Several years ago I got into a debate in the comment section of a news article. During the discussion, I pointed the person I was chatting with to a video on YouTube. I thought the guy I was debating would rather watch a three-minute video than read a nine-paragraph comment.
He responded to the link with, “Yeah, like I’m going to actually learn something from YouTube.”
His response stuck with me. At that time, YouTube was mainly known as a place for cat videos. OK, so it’s still a place for cat videos, but now there are several great channels that area really edifying.
To be honest, I don’t get into Internet debates anymore. I quickly learned it is like trying to reason with a two-year-old why she can’t have cookies for breakfast. Neither side is convinced of anything new, no new information is created or distributed, and both sides leave feeling tired and emotionally drained.
But that does not mean that I have stopped learning from the Internet. To the contrary, I use the Internet to listen to pastors, professors, lay teachers, and other believers on a regular basis.
Before I begin to list some of the places I learn from, allow me this disclaimer: I do not agree with every word uttered out of the mouths of every person on this list. There are viewpoints you will probably not agree with either. I am not trying to convince you of any particular theological argument, nor am I saying these are the only people you should listen to. I am saying these are a few of the great Christian leaders I enjoy listening to and think you will enjoy as well.
Josh is on episode 59 as of this writing. His videos are posted weekly and typically last less than 10 minutes. Each one is entertaining, engaging, and well grounded.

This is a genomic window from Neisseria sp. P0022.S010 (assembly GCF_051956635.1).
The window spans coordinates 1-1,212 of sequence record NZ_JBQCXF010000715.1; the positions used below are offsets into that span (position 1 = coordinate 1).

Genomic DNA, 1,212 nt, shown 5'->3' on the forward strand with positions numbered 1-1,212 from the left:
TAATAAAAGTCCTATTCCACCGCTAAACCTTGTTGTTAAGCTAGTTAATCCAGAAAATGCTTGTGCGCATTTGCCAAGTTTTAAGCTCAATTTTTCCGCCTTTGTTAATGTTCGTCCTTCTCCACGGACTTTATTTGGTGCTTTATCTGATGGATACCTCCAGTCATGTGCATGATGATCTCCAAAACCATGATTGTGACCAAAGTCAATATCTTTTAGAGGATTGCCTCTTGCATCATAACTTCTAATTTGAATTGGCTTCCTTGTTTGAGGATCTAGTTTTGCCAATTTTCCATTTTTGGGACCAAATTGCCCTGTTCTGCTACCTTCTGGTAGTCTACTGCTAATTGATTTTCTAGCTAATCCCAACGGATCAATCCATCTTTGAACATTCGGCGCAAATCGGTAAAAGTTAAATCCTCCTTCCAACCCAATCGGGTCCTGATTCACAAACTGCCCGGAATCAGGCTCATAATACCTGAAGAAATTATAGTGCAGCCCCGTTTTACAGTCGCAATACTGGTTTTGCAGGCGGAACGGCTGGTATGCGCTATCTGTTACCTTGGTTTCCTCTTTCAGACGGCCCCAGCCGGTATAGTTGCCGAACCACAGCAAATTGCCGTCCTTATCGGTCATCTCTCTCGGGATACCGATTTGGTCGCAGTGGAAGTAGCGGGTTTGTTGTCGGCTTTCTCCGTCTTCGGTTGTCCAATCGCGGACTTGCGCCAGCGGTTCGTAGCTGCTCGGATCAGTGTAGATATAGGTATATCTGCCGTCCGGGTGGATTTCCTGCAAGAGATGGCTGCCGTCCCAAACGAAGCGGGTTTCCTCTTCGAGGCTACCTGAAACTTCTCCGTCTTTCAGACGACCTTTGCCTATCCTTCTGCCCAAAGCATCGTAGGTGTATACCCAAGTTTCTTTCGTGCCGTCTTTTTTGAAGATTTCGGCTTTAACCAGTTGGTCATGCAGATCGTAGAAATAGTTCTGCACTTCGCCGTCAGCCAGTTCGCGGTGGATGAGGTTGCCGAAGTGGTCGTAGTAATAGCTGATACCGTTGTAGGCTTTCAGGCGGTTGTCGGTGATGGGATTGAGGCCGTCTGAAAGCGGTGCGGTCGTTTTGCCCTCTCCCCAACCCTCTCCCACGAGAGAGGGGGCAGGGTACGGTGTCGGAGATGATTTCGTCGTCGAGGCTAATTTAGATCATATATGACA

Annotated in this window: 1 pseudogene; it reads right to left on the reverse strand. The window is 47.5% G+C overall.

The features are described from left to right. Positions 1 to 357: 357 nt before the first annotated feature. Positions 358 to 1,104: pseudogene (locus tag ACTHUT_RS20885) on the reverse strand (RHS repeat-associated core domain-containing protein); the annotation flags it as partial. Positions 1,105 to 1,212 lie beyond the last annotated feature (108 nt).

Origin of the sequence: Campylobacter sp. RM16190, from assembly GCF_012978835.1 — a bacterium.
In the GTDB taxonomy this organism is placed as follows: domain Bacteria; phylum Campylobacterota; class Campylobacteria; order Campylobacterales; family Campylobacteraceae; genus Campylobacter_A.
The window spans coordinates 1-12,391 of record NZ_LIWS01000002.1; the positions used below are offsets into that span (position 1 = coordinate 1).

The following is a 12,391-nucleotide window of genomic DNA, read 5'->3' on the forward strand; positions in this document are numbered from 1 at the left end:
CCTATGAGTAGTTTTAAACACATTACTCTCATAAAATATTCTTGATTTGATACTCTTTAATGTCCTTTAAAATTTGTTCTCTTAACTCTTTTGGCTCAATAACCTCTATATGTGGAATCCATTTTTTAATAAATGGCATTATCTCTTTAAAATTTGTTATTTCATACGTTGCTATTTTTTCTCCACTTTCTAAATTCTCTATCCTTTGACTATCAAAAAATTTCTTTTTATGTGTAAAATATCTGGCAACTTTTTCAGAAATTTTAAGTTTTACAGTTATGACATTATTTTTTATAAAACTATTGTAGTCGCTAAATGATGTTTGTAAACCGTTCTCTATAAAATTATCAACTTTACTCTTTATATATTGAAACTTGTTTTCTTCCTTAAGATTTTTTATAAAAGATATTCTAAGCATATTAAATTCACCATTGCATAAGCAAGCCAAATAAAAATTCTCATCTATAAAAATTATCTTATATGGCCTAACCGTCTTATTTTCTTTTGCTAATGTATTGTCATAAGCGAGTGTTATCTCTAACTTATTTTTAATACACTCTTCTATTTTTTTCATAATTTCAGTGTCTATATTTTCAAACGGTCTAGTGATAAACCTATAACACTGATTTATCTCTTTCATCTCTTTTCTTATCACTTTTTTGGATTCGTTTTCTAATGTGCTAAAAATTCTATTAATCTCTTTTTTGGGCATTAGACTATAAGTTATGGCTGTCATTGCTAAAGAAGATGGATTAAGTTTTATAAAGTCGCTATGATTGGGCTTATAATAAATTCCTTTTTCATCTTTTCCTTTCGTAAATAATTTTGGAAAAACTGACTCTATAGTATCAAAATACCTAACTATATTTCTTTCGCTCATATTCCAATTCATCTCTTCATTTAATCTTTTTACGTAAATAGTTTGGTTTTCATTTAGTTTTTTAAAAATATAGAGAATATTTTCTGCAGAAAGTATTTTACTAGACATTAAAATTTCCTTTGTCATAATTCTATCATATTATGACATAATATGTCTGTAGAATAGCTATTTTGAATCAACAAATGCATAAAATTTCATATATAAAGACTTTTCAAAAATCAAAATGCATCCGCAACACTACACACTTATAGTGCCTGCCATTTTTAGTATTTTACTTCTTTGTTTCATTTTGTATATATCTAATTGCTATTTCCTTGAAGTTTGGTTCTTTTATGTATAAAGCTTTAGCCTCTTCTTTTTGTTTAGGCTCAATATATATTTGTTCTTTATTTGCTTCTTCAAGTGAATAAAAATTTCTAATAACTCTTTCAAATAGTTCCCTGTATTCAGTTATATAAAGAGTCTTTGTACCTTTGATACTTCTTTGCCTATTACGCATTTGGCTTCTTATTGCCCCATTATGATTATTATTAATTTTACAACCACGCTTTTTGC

Turek has a national speaking ministry, has authored many books, hosts a weekly radio show on American Family Radio, and posts videos to his YouTube channel. On the channel you can view some of his presentations, hear him answer questions, and listen as he debates.
Based out of Texas, Matt Chandler leads The Village Church through series that dive into books of the Bible. He doesn’t necessarily go verse by verse in each book, but he does hit each idea with boldness. One of his centrals phrases is, “It’s OK to not be OK. It’s just not OK to stay there.”
Some people love him, others don’t. But I have learned much from listening to John Piper. His theology is deep, as is his love for God. That love and yearning to know God comes through in each sermon. Every believer would benefit from listening to his presentation of biblical truths.
I have always wanted to attend seminary but never took the opportunity. Although this can never take the place of actually attending classes and graduating, several seminaries offer class lectures as free podcasts.Sententias.org has put together a great list of classes that are available for free from Reformed Theological Seminary, Liberty University, Oxford University, and others.
RZIM offers two podcasts. “Just Thinking” is the shorter of the two at only 15 minutes. “Let My People Think” takes Zacharius’ sermons and splices them seamlessly into 30-minute blocks. The sermons are full of worldview-building, apologetic messages focusing on the Gospel.
There are many more YouTube channels and podcasts for those who are looking to grow in their knowledge of God. These are not meant to replace the church, nor the teaching from your pastor. But they are great for getting extra teaching during the week.
Who are your favorite pastors online? What websites do you have bookmarked that encourage you in your Christian walk? Let me know in the comment section below.